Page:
The Cowboy Spirit

There are two AmericasAnd yes, it is possible to live in one and not even know the other exists thanks to the plethora of niche media. 

Since the middle of the last century, from both  domestic and international perspectives, there always was a consensus on the  quintessential American character –  something I like to call the cowboy spirit.

The cowboy spirit is based on our founding principles, our history, our religious traditions and what just felt right.   It is highly individualistic, fiercely anti-authority, suspicious of government,  philanthropic, religious, disposed to civic volunteerism, self-reliant,  spirited, unafraid, and inherently good. They are the type of person who believed  in the words of John Wayne: “If everything isn’t black and white, I say ‘Why the  hell not?’

Whether begrudgingly or otherwise, even liberals accepted this as the description  of the idealized American; that this was what they had to work around. 

The Cowboy spirit was only reinforced by a Democrat president who implored Americans to “Ask not what your country can do for you but what you can do for your country.”   The Cold War only served to further reinforce these virtuous character traits and entrenched a penetrating hatred and fear of communism.  Through it all, a popular, universal and traditional culture emerged – a culture that was cohesive, ideological and most importantly – a culture of values and principles.  It was within this culture that Ronald Reagan swept forty-nine states in 1984.

Internationally, the stereotype of the American was cast.  Of course, they  caricatured it and exaggerated it but, their assessment was largely right.  The  American was exceptional in his/her rugged and determined individualism, God-fearing nature, dislike of government, and the supreme confidence he or she  exuded even when on foreign soil. This American was much more prepared to stand  up for values, and was by far the most patriotic.  

These were the Americans that ate at Chic-Fil-A, watched Fox News, listened to Rush, disliked government presence in their day-to-day life, went to church, watched football, believed in traditional values and family, loved entrepreneurs, stood for the national anthem, (at times teary eyed), who generously gave to help not only their neighbors but people all over the world during times of trouble.  These were the Americans that believed that goodness would prevail over evil, even if that meant unleashing industrial size strength American whoop-ass.  They embodied the cultural consensus that once existed; they embodied the idealized American character.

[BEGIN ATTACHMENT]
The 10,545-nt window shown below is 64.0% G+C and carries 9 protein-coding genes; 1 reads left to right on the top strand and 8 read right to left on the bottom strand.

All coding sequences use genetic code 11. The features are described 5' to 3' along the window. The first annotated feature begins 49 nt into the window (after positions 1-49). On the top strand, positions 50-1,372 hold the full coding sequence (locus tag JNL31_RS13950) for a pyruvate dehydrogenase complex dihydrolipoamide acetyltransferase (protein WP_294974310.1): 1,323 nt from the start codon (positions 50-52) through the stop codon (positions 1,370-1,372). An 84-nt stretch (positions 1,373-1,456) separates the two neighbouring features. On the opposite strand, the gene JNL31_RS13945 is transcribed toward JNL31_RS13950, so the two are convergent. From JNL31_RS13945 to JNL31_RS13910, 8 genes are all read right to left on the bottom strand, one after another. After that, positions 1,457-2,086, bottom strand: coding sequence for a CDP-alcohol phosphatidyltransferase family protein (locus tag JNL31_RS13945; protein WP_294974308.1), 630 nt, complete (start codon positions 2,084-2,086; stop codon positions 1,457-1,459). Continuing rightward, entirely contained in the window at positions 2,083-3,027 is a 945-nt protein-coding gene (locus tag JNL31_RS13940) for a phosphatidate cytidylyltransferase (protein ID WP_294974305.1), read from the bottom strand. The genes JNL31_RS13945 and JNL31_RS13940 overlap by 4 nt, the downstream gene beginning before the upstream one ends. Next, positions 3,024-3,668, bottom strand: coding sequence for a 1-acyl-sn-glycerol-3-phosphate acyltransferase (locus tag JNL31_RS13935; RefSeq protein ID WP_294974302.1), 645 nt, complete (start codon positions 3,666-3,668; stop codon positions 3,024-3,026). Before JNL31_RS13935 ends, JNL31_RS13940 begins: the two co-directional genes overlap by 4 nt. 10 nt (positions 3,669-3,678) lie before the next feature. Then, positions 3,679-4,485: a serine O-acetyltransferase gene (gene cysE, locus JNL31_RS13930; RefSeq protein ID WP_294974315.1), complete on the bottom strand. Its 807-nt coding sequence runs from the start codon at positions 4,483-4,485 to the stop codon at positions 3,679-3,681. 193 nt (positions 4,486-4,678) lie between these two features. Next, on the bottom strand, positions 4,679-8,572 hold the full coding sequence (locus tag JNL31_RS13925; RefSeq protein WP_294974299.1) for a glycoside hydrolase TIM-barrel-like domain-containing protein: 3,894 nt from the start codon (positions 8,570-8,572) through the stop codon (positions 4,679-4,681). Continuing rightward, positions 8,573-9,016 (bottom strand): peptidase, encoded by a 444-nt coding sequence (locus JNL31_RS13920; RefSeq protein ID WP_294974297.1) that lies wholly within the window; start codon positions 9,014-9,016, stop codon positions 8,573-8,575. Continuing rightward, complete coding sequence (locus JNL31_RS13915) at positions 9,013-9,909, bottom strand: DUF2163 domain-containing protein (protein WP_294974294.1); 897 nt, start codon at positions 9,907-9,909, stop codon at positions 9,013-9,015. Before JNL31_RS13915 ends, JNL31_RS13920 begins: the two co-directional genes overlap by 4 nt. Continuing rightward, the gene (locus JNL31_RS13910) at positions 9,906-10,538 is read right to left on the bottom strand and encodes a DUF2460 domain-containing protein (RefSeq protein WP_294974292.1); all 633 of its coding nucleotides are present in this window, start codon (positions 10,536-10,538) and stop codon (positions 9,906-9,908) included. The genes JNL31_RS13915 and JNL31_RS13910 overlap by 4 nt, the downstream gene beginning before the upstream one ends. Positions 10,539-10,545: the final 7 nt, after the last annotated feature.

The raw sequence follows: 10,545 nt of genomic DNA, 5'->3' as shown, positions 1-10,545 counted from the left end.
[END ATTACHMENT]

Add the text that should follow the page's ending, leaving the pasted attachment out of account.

Of course there are those that see America, the world and the role of government very differently.  It is through this prism that we can understand that their political choices are similar to Europe’s.  They look down their nose at those of us who value tradition.  It has become the ultimate culture war, a war they not only expect to win but a world into which they demand acceptance.  Dream on!

The traditional America that I know and love is as  passionate as ever about preserving or returning to what they have always known as  the identity of America. They will never change. They will never embrace the  European approach to government,  never turn their nose up to capitalism, never surrender their  firearms, never cease to see freedom as their number one value, nor will they ever accept collectivism (Socialism)  over individuality.  They’re not going anywhere and their traditional American character won’t let them just give up.   

So, where do we go from here?

Division is not new  to America but with these two virtual “countries” with their own media, culture  and life so unpalatable to each other, one wonders what is next.   Another civil war? Secession?  Surrender?  Or will we finally open our eyes to the destructive nature of the left?  

Only time will tell, and bold I might be, I won’t predict the next step.  Frankly, I don’t want to.  I am just devastated that my beloved America has been torn in two by those  with the audacity to hijack the American character.

Source: Nick Adams

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